I even try an AMD derived GPU in my Dell XPS 15 2in1
Biggest thing I hate about AMD fans is they keep trying to push makers to come out with AMD based notebook - but do any of them actually buy them have desktops. Maybe some people have them also - but my guess is NO.
I normally would stay out of desktop cpu discussions, because I believe as CPU's becomes more and more efficient and use less power - cpu makers will drop the difference and desktops will have same cpus as laptops.
Lord of the Bored - Wednesday, May 22, 2019 - linkAll I have to say is ROFL
Korguz - Wednesday, May 22, 2019 - linkyou are one to talk Hstewart... calling people on here bias.. when you, yourself.. are blatantly pro-intel, 90% of your comments.. show this FACT. im not biased against intel, OR amd.. but right now.. AMD has more interesting products coming out then your beloved intel for the last like 5 years... not to mention the ongoing promise about 10nm products being released.. " This attitude honestly is why I will never pick a non Intel product" no.. you will ONLY buy intel.. cause to you.. intel is the god of the cpu.. and there is nothing else out there... nice try.. but blaming those that like amd over your beloved intel, is not a reason...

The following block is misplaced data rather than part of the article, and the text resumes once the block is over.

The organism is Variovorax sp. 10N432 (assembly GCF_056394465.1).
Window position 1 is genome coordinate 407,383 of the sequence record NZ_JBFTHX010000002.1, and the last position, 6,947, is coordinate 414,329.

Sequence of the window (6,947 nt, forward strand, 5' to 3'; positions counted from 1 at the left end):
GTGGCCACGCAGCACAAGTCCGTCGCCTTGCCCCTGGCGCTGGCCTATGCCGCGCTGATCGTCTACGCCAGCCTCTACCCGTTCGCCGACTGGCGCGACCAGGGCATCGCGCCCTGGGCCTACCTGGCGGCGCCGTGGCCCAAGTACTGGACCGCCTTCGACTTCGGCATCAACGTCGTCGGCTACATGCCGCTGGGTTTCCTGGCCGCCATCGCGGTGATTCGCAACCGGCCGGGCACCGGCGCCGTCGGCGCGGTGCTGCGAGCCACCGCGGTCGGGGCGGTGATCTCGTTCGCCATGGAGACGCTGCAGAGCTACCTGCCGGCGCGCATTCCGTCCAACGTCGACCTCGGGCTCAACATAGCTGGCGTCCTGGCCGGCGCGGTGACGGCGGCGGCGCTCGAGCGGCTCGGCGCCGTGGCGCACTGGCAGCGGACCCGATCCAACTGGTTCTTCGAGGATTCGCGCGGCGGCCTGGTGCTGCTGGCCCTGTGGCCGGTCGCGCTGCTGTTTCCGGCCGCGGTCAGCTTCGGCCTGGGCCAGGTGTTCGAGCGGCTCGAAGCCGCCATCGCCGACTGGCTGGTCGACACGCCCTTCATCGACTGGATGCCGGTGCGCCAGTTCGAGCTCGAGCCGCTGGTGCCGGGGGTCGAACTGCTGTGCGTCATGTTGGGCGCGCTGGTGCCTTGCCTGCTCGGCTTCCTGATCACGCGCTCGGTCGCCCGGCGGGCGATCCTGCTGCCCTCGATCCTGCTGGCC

" Biggest thing I hate about AMD fans is they keep trying to push makers to come out with AMD based notebook - but do any of them actually buy them have desktops. Maybe some people have them also - but my guess is NO." for me at least.. this whole quote, is WRONG. i have 2 AMD based notebooks, i have 6 comps currently topgether in my house.. 4 are intel based, 2 are AMD... so nice try with that assumption.
sa666666 - Wednesday, May 22, 2019 - link> In some ways this was a test for your bias peoplewho think if people like Intel, they are bias against. anything else. This attitude honestly is why I will never pick a non Intel product